A. Procedural History

         On November 15 and 21, 2013, Plaintiff protectively filed a claim for supplemental security income and disability insurance benefits, originally alleging disability since October 11, 2012. (Tr. 198). Plaintiff was 51 years old on the date of the Commissioner's final decision (Tr. 36, 38, 198, 201). At the administrative hearing, an administrative law judge (“ALJ”) granted her motion to amend the onset date to November 1, 2013, based on the receipt of unemployment benefits until that date. (Tr. 19, 36, 38). On April 29, 2015, the ALJ issued a decision on finding Plaintiff not disabled. (Tr. 17-25). On July 20, 2016, the agency's appeals council denied Plaintiff's request for review. (Tr. 1-5). This appeal followed.


         On appeal, Plaintiff alleges two errors: (1) the ALJ erred violated agency regulations by citing insufficient vocational testimony at step five of the sequential evaluation process; and (2) the ALJ violated agency regulations by relying on the improper weighing of the medical evidence by her state agency physicians. (Pl. Br. at 2, Doc. 13).

         A. Residual Functional Capacity (“RFC”) and the Hypothetical Question 1.Performance of Other Jobs

         Plaintiff states the ALJ erred at step five of the sequential evaluation process. (Pl. Br. at 2).

         The ALJ evaluated Plaintiff's severe impairments and RFC before determining whether Plaintiff could perform other jobs in the national economy:

The claimant has the following severe impairment: degenerative disc disease …
the claimant has the RFC to perform less than the full range of “light” work … Claimant could lift / carry up to 20 pounds occasionally and up to 10 pounds frequently; could sit for up to six hours in an eight-hour workday with normal breaks; could stand / walk for up to six hours in an eight-hour workday with normal breaks; could push / pull up to 20 pounds occasionally and 10 pounds frequently; and could occasionally reach overhead with either left or right shoulders.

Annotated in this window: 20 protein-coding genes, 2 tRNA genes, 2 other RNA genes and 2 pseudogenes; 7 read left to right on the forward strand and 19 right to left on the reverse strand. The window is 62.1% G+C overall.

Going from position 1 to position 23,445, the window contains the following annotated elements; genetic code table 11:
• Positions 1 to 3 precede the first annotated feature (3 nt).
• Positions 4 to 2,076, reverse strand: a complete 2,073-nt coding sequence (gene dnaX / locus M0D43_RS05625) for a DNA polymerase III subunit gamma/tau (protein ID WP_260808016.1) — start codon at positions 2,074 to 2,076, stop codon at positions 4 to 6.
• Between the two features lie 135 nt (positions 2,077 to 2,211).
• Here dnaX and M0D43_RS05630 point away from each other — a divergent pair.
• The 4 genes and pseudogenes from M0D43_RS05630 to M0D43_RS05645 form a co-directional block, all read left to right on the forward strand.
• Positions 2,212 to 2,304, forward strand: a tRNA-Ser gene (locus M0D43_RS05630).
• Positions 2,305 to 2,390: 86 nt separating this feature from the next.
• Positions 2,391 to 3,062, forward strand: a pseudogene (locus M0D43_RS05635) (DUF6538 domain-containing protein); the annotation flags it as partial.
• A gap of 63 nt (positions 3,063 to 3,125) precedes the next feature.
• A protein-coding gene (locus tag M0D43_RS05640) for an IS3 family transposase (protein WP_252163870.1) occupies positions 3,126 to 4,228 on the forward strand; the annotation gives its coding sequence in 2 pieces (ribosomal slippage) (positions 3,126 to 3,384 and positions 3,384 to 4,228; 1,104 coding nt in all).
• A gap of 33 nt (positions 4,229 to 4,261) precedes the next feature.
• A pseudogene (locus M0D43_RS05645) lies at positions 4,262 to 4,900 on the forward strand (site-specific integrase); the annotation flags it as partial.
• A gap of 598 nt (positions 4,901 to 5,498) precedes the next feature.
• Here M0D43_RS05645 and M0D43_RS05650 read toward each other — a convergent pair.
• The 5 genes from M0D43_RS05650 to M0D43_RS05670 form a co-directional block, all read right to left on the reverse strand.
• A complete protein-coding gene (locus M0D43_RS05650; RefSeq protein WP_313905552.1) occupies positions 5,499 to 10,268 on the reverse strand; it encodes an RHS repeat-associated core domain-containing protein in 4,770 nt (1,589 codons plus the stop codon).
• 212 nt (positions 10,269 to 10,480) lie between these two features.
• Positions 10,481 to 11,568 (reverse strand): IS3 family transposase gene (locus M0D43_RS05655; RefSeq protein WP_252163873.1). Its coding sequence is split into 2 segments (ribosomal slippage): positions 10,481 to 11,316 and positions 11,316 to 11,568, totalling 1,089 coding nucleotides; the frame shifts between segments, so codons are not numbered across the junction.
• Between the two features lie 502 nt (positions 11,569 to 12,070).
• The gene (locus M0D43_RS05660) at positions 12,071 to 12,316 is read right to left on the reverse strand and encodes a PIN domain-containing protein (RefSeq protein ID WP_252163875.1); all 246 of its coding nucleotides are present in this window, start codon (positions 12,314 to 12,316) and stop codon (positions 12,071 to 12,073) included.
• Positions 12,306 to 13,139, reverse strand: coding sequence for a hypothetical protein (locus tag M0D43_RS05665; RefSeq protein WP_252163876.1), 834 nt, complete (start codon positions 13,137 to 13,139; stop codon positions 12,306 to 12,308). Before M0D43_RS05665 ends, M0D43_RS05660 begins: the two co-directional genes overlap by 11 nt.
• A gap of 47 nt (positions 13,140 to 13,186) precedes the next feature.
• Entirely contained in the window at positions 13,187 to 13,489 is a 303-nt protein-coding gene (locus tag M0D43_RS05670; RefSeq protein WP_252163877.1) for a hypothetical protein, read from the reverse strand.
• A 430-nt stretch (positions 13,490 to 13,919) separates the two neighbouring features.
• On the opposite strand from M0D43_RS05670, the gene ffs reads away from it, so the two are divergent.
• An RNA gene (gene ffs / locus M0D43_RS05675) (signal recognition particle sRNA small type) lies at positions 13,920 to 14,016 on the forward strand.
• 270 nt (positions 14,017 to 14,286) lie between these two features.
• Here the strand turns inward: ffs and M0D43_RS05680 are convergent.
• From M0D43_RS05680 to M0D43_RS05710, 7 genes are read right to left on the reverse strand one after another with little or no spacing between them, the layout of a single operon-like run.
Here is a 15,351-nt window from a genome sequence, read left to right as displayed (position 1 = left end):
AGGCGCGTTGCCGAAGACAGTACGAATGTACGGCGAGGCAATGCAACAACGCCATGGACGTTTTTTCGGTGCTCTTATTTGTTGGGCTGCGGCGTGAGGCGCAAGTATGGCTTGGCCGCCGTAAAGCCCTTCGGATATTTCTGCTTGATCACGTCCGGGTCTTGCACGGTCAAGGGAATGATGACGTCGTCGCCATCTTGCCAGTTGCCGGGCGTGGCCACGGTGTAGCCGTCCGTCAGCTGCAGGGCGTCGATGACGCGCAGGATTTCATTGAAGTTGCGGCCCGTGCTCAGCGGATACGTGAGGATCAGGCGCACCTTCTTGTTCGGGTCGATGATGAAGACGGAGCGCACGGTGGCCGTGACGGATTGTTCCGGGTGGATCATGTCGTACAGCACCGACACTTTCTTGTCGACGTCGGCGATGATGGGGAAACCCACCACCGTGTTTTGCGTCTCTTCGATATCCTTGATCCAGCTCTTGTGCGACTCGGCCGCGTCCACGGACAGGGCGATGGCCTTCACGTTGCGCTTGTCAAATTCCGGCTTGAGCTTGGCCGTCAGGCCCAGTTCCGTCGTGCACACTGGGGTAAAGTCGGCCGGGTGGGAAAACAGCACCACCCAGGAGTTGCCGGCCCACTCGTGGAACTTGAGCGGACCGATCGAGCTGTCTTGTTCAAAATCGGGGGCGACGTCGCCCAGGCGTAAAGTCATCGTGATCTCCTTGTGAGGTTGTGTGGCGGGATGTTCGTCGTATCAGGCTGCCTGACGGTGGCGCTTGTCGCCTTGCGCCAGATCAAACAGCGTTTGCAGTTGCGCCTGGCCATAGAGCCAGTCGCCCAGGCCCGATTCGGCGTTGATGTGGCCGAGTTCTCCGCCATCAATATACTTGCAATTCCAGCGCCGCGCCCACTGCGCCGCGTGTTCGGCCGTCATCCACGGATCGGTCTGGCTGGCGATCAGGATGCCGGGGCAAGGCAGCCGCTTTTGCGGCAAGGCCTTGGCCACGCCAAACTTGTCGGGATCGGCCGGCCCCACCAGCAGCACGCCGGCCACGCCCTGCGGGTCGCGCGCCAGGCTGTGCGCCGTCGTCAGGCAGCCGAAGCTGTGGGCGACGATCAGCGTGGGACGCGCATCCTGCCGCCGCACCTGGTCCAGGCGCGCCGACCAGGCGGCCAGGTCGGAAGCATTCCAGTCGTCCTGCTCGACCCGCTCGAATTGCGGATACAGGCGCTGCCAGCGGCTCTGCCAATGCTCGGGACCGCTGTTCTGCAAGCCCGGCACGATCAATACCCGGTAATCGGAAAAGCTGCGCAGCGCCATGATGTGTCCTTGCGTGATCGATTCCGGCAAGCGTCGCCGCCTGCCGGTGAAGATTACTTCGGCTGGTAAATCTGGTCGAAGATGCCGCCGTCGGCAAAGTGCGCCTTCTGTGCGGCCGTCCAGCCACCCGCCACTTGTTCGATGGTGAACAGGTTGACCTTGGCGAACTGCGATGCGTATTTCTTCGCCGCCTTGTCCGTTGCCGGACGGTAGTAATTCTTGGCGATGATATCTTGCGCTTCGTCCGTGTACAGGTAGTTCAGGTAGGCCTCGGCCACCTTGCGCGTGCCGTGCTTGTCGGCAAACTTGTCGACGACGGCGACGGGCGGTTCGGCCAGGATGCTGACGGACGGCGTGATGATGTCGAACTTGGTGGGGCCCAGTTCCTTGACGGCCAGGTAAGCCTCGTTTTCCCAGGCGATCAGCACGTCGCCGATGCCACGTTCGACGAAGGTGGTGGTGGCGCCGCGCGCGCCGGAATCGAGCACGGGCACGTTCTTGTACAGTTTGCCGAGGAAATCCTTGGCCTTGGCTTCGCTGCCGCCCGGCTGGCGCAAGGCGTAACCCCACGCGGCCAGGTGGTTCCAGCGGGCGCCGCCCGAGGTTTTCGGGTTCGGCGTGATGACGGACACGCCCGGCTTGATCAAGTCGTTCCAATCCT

(Tr. 20-21). The ALJ proposed a hypothetical question with Plaintiff's RFC to the vocational expert (“VE”). (Tr. 70-71). The VE testified such an individual could perform the unskilled light jobs of routing clerk and assembler of electrical accessories. (Tr. 73).

         The ALJ found the VE testimony consistent with the U.S. Department of Labor, Dictionary of Occupational Titles (“DOT”) and Plaintiff could perform the jobs in the national economy. (Tr. 24). Plaintiff contends the ALJ erred because the DOT classifies those jobs as “frequent reaching” when Plaintiff has a limitation for occasional reaching overhead. (Pl. Br. at 3).

         At the hearing, the ALJ specifically questioned the VE regarding the overhead reaching. (Tr. 71). Following the ALJ's inquiry, the VE eliminated the “housekeeper” job due to the possibility of overhead reaching. (Tr. 72). However, the VE testified a production worker would not have more than occasional overhead reaching. Id. According to the DOT, the two occupations identified by the vocational expert-routing clerk, DOT No. 222.687-022, 1991 WL 672133, and assembler of electrical accessories, DOT No. 729.687-010, 1991 WL 679733-require: “Reaching: Frequently - Exists from 1/3 to 2/3 of the time.” The DOT further describes the jobs of routing clerk and assembler of electrical accessories as follows:

Routing Clerk
Sorts bundles, boxes, or lots of articles for delivery: Reads delivery or route numbers marked on articles or delivery slips, or determines locations of addresses indicated on delivery slips, using charts. Places or stacks articles in bins designated according to route, driver, or type. May be designated according to work station as Conveyor Belt Package Sorter (retail trade). May sort sacks of mail and be known as Mail Sorter (r.r. trans.).

DOT No. 222.687-022, 1991 WL ...